Quality Improvement Approach Reduces Pediatric Asthma Emergency Department Visits by 33%

Quality Improvement Approach Reduces Pediatric Asthma Emergency Department Visits by 33% 770 513 JoAnna Pendergrass, DVM

With institutional support, a primary care-based quality improvement initiative markedly reduced asthma-related emergency department visits for children with asthma.

Researchers at Nationwide Children’s Hospital implemented a quality improvement (QI) project that reduced pediatric asthma emergency department (ED) visits by 33% from 2010 to 2019. Stephen Hersey, MD, a pediatrician in Nationwide Children’s section of primary care pediatrics, led the research effort.

Asthma exacerbation, characterized by symptoms such as wheezing and persistent cough, contributes to hundreds of thousands of asthma ED visits for the millions of children with asthma in the United States.

Children who are Medicaid-eligible, comprising most patients in Nationwide Children’s primary care network, are more likely to experience poor asthma control and have more asthma ED visits.

Interventions including asthma action plans and the Asthma Control Test (ACT) reduce asthma ED visits.

“Before our intervention of using a standard evidence-based asthma note, the primary care network did not have a standardized approach to assessing and managing asthma. Using the asthma note allows us to do both efficiently,” says Dr. Hersey.

Dr. Hersey and his team conducted a multi-year QI project to reduce asthma ED visits by 3% annually for asthma patients aged 2 to 18 years. Results were published in Pediatrics.

The researchers analyzed data on pediatric asthma ED visits from January 2010 to December 2019, excluding the COVID-19 pandemic because asthma ED visits sharply decreased during the pandemic.

Data from approximately 8,600 asthma patients were collected, with 88% either enrolled in Medicaid or uninsured. Roughly 58% of the patients were male, and 66% were Black.

From 2011 to 2015, they sequentially implemented five core QI interventions to allow providers sufficient time to learn about the interventions, and then adapt to and accept them.

Five Core QI Interventions

  1. Increase the use of electronic medical record-embedded asthma action plans
  2. Increase the number of visits to primary care-based asthma specialty clinics (ASC)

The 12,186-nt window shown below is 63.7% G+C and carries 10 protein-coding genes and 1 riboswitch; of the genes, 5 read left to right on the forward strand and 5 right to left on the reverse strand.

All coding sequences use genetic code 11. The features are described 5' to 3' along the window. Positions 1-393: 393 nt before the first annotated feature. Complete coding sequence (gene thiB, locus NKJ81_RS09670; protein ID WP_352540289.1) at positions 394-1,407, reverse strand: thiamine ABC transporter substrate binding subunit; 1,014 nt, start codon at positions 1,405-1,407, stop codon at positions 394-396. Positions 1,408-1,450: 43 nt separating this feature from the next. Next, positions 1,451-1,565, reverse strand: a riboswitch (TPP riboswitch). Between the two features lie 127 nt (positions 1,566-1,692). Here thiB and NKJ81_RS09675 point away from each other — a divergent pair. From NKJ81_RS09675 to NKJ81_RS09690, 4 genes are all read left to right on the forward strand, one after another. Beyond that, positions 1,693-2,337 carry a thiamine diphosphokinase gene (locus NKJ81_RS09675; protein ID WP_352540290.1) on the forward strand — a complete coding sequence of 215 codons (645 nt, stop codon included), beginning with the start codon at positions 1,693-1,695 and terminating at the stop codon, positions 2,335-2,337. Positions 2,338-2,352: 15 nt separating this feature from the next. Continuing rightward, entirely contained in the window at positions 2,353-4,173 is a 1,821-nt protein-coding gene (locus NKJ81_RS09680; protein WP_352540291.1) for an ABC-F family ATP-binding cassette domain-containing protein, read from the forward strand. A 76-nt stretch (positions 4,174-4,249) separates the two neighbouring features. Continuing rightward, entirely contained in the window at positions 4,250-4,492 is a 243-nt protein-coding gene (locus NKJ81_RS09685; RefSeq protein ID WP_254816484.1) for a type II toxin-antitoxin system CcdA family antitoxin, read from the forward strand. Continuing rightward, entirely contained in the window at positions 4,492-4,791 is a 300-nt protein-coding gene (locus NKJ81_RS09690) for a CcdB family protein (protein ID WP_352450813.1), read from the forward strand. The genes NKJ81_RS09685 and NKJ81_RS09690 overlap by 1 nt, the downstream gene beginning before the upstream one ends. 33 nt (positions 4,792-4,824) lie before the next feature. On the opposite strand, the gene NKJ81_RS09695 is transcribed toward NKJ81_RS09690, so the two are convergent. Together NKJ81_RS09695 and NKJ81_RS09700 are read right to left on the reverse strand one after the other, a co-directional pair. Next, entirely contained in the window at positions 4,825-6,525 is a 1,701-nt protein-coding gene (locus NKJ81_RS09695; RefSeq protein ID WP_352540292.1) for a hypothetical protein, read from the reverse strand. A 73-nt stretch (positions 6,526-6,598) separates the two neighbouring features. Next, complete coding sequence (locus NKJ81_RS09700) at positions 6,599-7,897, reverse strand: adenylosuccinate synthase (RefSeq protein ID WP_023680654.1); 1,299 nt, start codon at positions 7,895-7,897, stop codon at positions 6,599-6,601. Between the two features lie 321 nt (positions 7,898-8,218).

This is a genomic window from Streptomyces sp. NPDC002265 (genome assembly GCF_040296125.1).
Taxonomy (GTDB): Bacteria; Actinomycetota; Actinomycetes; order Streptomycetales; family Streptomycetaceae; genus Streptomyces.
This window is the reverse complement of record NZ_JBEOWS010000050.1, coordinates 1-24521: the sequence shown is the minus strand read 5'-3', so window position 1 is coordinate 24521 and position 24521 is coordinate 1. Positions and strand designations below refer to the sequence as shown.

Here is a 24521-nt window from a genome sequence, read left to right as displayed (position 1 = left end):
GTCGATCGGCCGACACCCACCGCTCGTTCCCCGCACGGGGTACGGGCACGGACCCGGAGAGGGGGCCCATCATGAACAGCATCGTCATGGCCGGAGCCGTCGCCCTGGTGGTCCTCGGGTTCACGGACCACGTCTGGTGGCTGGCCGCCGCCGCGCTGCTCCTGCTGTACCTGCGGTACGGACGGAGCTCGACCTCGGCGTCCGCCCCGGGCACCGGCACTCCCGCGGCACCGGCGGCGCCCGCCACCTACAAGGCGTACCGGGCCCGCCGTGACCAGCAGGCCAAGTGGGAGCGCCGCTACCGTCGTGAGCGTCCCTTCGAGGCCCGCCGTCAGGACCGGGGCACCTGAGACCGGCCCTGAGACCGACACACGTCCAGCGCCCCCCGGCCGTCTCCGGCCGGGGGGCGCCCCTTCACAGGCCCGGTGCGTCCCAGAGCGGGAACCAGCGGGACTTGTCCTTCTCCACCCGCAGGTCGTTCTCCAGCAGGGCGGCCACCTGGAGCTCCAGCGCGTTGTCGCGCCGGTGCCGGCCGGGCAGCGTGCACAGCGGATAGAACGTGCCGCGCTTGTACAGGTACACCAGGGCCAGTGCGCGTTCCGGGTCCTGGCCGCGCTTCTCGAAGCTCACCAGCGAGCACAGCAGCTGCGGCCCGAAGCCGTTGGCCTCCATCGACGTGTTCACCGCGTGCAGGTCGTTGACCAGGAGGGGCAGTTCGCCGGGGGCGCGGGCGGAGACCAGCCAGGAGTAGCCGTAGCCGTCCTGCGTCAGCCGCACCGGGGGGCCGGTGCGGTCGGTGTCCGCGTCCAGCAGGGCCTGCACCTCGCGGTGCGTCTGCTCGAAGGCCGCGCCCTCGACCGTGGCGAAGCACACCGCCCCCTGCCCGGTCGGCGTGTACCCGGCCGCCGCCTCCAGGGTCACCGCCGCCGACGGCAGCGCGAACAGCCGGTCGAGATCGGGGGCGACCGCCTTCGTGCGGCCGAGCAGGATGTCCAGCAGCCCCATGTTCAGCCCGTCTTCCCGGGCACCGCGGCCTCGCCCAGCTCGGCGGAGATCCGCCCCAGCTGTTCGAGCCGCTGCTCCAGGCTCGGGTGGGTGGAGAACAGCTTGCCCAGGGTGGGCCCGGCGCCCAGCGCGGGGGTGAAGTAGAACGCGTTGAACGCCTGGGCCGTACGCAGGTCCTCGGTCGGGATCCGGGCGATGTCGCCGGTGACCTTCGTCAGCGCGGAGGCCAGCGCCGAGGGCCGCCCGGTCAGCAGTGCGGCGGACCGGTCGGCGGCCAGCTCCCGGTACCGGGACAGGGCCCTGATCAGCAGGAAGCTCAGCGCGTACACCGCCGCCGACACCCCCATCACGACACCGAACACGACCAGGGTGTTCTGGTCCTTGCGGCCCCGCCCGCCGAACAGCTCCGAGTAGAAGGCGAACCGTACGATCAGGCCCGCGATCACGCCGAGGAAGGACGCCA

3. Increase the use of standard evidence-based asthma notes, regardless of chief complaint
  4. Increase ACT documentation for all asthma patients
  5. Increase the use of step-up therapy for patients with poor asthma control

Of these, only the intervention to increase the number of visits to ASCs did not sustain its expected goal (250 patient visits to ASCs/month).

The research team continues to track asthma ED visit data, observing continued decreases in asthma ED visits despite an increase in the total number of patients and asthma patients in the primary care network.

“We continue to provide quarterly QI outcome data, which providers anticipate and appreciate,” Hersey says. “These data help us identify providers or clinics needing an additional ‘nudge’ or more awareness on their QI efforts.”

“QI can be used to positively impact chronic disease when the health system has dedicated institutional support and team members who have the ability to give dedicated time to QI,” Hersey explains. This support also includes EMR and data support and periodic update meetings with providers.

He believes this QI approach can be used for chronic pediatric diseases and in other health systems. “Other institutions and providers can use what we have learned from this QI model and replicate it to achieve positive clinical outcomes.”



Hersey SJ, Retzke J, Allen ED, Snyder D, Hardy C, Groner J. A primary care-based quality improvement project to reduce asthma emergency department visits. Pediatrics. 2023;152(6):e2023061355.

Image credit: Nationwide Children’s

About the author

JoAnna Pendergrass, DVM, is a veterinarian and freelance medical writer in Atlanta, GA. She received her veterinary degree from the Virginia-Maryland College of Veterinary Medicine and completed a 2-year postdoctoral research fellowship at Emory University’s Yerkes Primate Research Center before beginning her career as a medical writer.

As a freelance medical writer, Dr. Pendergrass focuses on pet owner education and health journalism. She is a member of the American Medical Writers Association and has served as secretary and president of AMWA’s Southeast chapter.

In her spare time, Dr. Pendergrass enjoys baking, running, and playing the viola in a local community orchestra.